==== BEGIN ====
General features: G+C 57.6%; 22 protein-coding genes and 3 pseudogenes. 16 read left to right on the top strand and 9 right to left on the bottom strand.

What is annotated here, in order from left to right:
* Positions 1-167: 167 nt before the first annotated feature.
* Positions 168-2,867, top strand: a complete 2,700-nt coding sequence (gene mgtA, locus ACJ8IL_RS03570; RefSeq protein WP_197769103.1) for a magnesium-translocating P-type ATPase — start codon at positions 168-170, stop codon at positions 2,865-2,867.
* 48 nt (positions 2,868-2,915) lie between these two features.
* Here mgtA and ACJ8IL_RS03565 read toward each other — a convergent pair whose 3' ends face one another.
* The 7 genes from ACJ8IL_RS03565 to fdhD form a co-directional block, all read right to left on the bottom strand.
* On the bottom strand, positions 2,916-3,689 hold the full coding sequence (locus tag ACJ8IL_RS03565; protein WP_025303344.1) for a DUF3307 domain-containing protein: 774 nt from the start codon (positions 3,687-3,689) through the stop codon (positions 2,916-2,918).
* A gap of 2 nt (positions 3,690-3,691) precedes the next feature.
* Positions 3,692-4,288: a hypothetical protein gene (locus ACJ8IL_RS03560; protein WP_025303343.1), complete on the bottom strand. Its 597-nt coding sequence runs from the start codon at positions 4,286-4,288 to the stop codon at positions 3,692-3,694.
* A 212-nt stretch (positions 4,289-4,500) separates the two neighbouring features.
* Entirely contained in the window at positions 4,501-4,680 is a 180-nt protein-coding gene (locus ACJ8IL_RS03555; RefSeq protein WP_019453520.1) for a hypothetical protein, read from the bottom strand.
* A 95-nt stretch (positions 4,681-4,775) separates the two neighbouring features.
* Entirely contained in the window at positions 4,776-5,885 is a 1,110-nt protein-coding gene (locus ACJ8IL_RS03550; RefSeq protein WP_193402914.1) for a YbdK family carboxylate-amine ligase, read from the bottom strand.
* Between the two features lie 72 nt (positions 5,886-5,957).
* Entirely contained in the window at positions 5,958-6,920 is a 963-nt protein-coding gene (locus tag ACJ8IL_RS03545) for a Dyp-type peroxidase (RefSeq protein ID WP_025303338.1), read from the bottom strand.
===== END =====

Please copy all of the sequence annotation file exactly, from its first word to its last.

General features: G+C 57.6%; 22 protein-coding genes and 3 pseudogenes. 16 read left to right on the top strand and 9 right to left on the bottom strand.

What is annotated here, in order from left to right:
* Positions 1-167: 167 nt before the first annotated feature.
* Positions 168-2,867, top strand: a complete 2,700-nt coding sequence (gene mgtA, locus ACJ8IL_RS03570; RefSeq protein WP_197769103.1) for a magnesium-translocating P-type ATPase — start codon at positions 168-170, stop codon at positions 2,865-2,867.
* 48 nt (positions 2,868-2,915) lie between these two features.
* Here mgtA and ACJ8IL_RS03565 read toward each other — a convergent pair whose 3' ends face one another.
* The 7 genes from ACJ8IL_RS03565 to fdhD form a co-directional block, all read right to left on the bottom strand.
* On the bottom strand, positions 2,916-3,689 hold the full coding sequence (locus tag ACJ8IL_RS03565; protein WP_025303344.1) for a DUF3307 domain-containing protein: 774 nt from the start codon (positions 3,687-3,689) through the stop codon (positions 2,916-2,918).
* A gap of 2 nt (positions 3,690-3,691) precedes the next feature.
* Positions 3,692-4,288: a hypothetical protein gene (locus ACJ8IL_RS03560; protein WP_025303343.1), complete on the bottom strand. Its 597-nt coding sequence runs from the start codon at positions 4,286-4,288 to the stop codon at positions 3,692-3,694.
* A 212-nt stretch (positions 4,289-4,500) separates the two neighbouring features.
* Entirely contained in the window at positions 4,501-4,680 is a 180-nt protein-coding gene (locus ACJ8IL_RS03555; RefSeq protein WP_019453520.1) for a hypothetical protein, read from the bottom strand.
* A 95-nt stretch (positions 4,681-4,775) separates the two neighbouring features.
* Entirely contained in the window at positions 4,776-5,885 is a 1,110-nt protein-coding gene (locus ACJ8IL_RS03550; RefSeq protein WP_193402914.1) for a YbdK family carboxylate-amine ligase, read from the bottom strand.
* Between the two features lie 72 nt (positions 5,886-5,957).
* Entirely contained in the window at positions 5,958-6,920 is a 963-nt protein-coding gene (locus tag ACJ8IL_RS03545) for a Dyp-type peroxidase (RefSeq protein ID WP_025303338.1), read from the bottom strand.